Displaying items by tag: Aleksei Navalny
Political leader, Aleksei Navalny, is documenting corruption and ostentatious spending by government officials and launched ‘Smart Voting’ to loosen the chokehold the Kremlin-allied United Russia party has on elected legislatures nationwide. Authorities have stepped up a crackdown on anything connected to Smart Voting in the runup to September’s elections to the lower house of parliament - crucial for cementing United Russia’s political life and key to constitutional manoeuvering ahead of 2024’s presidential election. Navalny used the Smart Voting tactic to secure victories for hundreds of opposition candidates in local elections in 2018, 2019 and 2020. On August 24th Smart Voting went high-tech with a downloadable app that identifies in most races the candidate most likely to defeat their ruling party rival, regardless of party affiliation or ideology, and urges voters to cast their votes for that candidate. Navalny is now experiencing police intimidation, attempts to block the Smart Voting website and fake Smart Voting sites flooding the Internet.
Protesters throughout Russia gathered on two consecutive weekends to support jailed opposition leader Alexey Navalny, who accused President Putin of poisoning him with Novichok. Over 5,000 were detained, including Navalny's wife who was later released. The organised protests started at noon in 120 cities. Riot police in heavy-duty uniforms attacked the streets full of protesters. They closed subway stops and cut short bus routes to prevent demonstrators gathering. Protesters shouted, ‘Let him go!’ and ‘Russia without Putin!’ Putin’s ratings have hit historic lows over declining incomes, diminishing freedoms, and poor handling of the pandemic. The following week Navalny was sentenced to nearly three years in a prison colony for violating the terms of his probation while he was recuperating in Germany from nerve-agent poisoning. The UK foreign secretary said the perverse ruling targeted the victim of a poisoning rather than those responsible. Russia is failing to meet the most basic commitments expected of any international community member. See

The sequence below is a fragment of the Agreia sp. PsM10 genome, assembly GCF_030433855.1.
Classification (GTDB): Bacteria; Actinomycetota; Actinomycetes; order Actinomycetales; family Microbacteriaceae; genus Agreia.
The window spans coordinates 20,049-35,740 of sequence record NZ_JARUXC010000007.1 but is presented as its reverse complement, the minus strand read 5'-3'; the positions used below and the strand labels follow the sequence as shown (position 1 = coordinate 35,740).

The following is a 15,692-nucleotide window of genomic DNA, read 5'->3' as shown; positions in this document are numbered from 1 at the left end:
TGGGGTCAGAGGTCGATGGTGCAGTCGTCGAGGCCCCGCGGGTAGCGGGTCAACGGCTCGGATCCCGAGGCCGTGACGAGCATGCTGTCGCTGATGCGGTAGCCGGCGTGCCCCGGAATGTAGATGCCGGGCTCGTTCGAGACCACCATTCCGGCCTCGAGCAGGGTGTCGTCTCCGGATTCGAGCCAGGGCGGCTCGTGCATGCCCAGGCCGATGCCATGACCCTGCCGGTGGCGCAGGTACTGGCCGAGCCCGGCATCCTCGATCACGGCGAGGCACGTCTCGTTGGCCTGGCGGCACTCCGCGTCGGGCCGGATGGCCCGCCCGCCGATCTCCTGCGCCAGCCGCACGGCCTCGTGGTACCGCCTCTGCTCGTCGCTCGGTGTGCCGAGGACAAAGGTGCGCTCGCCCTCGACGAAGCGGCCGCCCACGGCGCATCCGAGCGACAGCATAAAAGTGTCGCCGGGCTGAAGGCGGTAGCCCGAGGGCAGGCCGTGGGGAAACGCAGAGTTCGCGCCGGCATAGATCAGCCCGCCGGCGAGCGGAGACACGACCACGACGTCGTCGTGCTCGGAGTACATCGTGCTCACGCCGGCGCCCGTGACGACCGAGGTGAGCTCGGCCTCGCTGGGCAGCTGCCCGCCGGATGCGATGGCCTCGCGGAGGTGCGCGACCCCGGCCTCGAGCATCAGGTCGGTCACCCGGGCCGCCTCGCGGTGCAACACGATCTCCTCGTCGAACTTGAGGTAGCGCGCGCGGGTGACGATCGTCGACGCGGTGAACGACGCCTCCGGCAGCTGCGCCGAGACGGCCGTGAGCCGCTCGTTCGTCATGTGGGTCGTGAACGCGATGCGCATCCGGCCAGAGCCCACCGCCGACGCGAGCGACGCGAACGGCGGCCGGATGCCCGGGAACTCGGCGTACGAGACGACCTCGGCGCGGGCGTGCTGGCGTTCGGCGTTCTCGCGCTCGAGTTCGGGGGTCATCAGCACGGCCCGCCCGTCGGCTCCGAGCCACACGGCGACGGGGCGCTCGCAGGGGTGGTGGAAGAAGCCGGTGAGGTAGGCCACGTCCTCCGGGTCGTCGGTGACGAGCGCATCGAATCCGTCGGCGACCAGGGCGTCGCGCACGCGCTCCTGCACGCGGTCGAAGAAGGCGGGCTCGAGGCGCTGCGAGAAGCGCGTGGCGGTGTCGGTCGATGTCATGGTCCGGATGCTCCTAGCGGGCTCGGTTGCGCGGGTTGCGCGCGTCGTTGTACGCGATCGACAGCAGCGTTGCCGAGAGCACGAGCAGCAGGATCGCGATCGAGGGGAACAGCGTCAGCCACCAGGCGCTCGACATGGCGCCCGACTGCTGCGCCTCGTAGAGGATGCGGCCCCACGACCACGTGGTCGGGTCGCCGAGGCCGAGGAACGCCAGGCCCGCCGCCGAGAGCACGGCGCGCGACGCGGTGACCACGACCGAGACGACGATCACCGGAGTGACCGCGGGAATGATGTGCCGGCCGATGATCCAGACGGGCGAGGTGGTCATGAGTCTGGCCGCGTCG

Over 250 supporters of opposition leader Aleksei Navalny were arrested as they held peaceful protests in eighty cities across Russia on Putin’s birthday. They were demanding that Mr Navalny be allowed to stand in the March 2018 presidential elections. He is currently jailed for organising public meetings, and the authorities say he cannot stand in the elections because of a suspended sentence. Amnesty International said, ‘The Russian authorities must immediately and unconditionally release scores of peaceful protesters detained, and investigate allegations that the police used abusive force. The Kremlin’s intent is to choke the life out of the protest movement, but it has also become clear that this reproachful goal cannot be achieved. Peaceful protest is a right, and many people in Russia want to exercise that right.’ See: